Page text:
Among different “exotic” rituals practiced by the “Nacirema”, an important one involves the “shrine”, for it is almost impossible to find a household without it. Each person worships in front of the “charm box” in the shrine, which holds vast amount of magical drinks and remedies whose components are only known to the medicine men (Miner 172). The “shrine” is referring to the bathroom in each American household, and the “charm box” being the medicine cabinet and the “medicine men” referring to doctors. The “worshipping” behavior shows Americans’ obsession with appearances, as they fear the ugly natural form of the body, and perform the daily routine of cleansing and examining themselves in front of the mirror (172). This most usual routine for average Americans can be seen as bizarre and exotic when judged from an outside culture.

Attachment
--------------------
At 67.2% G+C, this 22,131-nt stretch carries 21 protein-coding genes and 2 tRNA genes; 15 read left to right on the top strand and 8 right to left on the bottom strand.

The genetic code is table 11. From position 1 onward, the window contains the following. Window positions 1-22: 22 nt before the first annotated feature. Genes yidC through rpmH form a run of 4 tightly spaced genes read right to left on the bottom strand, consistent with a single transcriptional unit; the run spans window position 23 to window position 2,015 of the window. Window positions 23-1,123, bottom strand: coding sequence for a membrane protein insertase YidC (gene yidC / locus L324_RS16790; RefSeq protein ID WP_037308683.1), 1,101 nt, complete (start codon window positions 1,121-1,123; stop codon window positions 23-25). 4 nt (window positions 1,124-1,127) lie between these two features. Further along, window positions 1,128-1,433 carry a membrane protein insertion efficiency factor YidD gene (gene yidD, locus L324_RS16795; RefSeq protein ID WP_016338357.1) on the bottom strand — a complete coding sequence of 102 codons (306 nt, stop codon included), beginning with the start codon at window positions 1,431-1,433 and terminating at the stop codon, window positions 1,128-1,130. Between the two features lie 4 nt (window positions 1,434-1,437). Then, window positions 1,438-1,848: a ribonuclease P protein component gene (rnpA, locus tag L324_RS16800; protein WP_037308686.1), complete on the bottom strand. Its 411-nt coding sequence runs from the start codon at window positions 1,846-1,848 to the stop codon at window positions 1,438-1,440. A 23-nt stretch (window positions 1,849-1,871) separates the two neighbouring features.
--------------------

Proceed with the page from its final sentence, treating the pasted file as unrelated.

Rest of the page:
Miner further describes another significant ritual, the “sacred mouth practice” which involves inflicting pain by a specialist of the mouth area to prevent its deterioration, along with a different procedure done by the individual privately on a daily basis. The Nacirema fears the decay of the mouth area, and believes its condition also affect their social
Cited: Miner, Horace. “Body Ritual Among the Nacirema”. American Anthropologist. June 1965: 503-507. Print.